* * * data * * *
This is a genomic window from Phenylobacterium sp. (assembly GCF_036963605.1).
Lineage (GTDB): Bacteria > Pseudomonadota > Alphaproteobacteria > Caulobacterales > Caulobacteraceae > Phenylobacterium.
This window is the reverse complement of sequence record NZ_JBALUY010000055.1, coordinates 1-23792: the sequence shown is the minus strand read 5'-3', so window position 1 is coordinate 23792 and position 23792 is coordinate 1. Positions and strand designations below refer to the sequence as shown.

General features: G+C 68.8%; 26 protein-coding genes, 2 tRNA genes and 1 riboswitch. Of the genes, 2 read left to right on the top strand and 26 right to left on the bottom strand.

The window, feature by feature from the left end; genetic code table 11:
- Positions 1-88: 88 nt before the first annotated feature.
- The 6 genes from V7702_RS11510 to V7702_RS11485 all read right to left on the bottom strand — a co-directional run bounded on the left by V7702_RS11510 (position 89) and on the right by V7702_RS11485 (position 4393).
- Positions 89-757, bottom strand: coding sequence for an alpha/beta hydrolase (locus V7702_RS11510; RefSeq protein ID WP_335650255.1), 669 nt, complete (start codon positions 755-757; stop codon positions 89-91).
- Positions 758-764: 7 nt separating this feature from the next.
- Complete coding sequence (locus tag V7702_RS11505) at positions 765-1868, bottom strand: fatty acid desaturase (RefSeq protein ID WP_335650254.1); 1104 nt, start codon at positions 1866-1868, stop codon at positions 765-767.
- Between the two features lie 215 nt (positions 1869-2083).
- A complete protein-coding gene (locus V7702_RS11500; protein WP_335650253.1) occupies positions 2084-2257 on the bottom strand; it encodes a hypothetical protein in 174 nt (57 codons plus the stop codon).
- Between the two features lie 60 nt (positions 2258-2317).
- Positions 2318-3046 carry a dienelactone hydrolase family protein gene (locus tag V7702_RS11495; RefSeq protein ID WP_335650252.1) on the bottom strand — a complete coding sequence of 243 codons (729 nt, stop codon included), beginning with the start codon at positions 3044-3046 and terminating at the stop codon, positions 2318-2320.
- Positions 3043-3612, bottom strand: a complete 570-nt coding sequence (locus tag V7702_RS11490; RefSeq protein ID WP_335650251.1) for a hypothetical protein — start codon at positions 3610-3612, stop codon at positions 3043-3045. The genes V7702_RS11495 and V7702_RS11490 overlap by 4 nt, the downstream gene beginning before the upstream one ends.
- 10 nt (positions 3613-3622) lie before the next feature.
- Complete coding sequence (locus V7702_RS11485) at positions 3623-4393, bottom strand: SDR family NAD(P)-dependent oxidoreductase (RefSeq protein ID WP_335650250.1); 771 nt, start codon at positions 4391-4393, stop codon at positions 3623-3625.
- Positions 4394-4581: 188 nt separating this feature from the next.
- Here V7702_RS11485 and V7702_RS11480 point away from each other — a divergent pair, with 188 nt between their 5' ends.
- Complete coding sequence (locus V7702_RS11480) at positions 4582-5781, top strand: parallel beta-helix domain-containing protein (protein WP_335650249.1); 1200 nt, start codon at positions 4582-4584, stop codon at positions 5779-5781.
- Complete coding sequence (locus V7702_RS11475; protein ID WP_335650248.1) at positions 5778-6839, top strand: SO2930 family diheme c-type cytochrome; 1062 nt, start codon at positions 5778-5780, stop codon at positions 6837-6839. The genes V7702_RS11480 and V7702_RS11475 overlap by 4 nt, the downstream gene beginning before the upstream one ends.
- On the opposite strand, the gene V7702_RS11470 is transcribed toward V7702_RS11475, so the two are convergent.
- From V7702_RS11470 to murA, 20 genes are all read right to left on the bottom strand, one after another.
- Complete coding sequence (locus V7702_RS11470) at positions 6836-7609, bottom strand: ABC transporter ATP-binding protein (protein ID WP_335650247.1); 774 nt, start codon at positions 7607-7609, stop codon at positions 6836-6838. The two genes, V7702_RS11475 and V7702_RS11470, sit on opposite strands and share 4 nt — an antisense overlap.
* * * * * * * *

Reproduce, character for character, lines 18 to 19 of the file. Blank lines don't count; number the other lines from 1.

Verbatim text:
- Positions 4394-4581: 188 nt separating this feature from the next.
- Here V7702_RS11485 and V7702_RS11480 point away from each other — a divergent pair, with 188 nt between their 5' ends.